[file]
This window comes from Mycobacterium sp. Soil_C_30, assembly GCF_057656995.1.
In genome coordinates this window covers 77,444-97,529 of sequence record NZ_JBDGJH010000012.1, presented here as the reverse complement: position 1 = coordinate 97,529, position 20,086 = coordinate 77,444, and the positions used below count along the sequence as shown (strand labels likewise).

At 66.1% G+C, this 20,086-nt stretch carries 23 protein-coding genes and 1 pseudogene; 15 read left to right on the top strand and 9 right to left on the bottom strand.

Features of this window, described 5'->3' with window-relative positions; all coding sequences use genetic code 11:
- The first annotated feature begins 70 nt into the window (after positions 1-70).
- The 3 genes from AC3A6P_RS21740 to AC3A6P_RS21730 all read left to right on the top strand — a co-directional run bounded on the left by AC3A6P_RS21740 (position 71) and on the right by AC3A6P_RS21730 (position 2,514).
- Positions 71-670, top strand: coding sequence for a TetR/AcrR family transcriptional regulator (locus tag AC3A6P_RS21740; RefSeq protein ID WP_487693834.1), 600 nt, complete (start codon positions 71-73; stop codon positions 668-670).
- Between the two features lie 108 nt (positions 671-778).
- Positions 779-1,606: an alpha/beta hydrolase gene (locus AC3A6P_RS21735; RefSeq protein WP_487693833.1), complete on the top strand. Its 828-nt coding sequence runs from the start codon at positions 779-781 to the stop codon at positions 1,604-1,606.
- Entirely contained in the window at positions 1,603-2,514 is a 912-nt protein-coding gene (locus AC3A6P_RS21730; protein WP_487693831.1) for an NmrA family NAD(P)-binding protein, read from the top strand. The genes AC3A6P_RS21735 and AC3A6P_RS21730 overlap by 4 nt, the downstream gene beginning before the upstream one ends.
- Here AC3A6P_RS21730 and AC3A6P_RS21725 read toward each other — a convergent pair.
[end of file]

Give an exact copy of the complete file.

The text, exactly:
This window comes from Mycobacterium sp. Soil_C_30, assembly GCF_057656995.1.
In genome coordinates this window covers 77,444-97,529 of sequence record NZ_JBDGJH010000012.1, presented here as the reverse complement: position 1 = coordinate 97,529, position 20,086 = coordinate 77,444, and the positions used below count along the sequence as shown (strand labels likewise).

At 66.1% G+C, this 20,086-nt stretch carries 23 protein-coding genes and 1 pseudogene; 15 read left to right on the top strand and 9 right to left on the bottom strand.

Features of this window, described 5'->3' with window-relative positions; all coding sequences use genetic code 11:
- The first annotated feature begins 70 nt into the window (after positions 1-70).
- The 3 genes from AC3A6P_RS21740 to AC3A6P_RS21730 all read left to right on the top strand — a co-directional run bounded on the left by AC3A6P_RS21740 (position 71) and on the right by AC3A6P_RS21730 (position 2,514).
- Positions 71-670, top strand: coding sequence for a TetR/AcrR family transcriptional regulator (locus tag AC3A6P_RS21740; RefSeq protein ID WP_487693834.1), 600 nt, complete (start codon positions 71-73; stop codon positions 668-670).
- Between the two features lie 108 nt (positions 671-778).
- Positions 779-1,606: an alpha/beta hydrolase gene (locus AC3A6P_RS21735; RefSeq protein WP_487693833.1), complete on the top strand. Its 828-nt coding sequence runs from the start codon at positions 779-781 to the stop codon at positions 1,604-1,606.
- Entirely contained in the window at positions 1,603-2,514 is a 912-nt protein-coding gene (locus AC3A6P_RS21730; protein WP_487693831.1) for an NmrA family NAD(P)-binding protein, read from the top strand. The genes AC3A6P_RS21735 and AC3A6P_RS21730 overlap by 4 nt, the downstream gene beginning before the upstream one ends.
- Here AC3A6P_RS21730 and AC3A6P_RS21725 read toward each other — a convergent pair.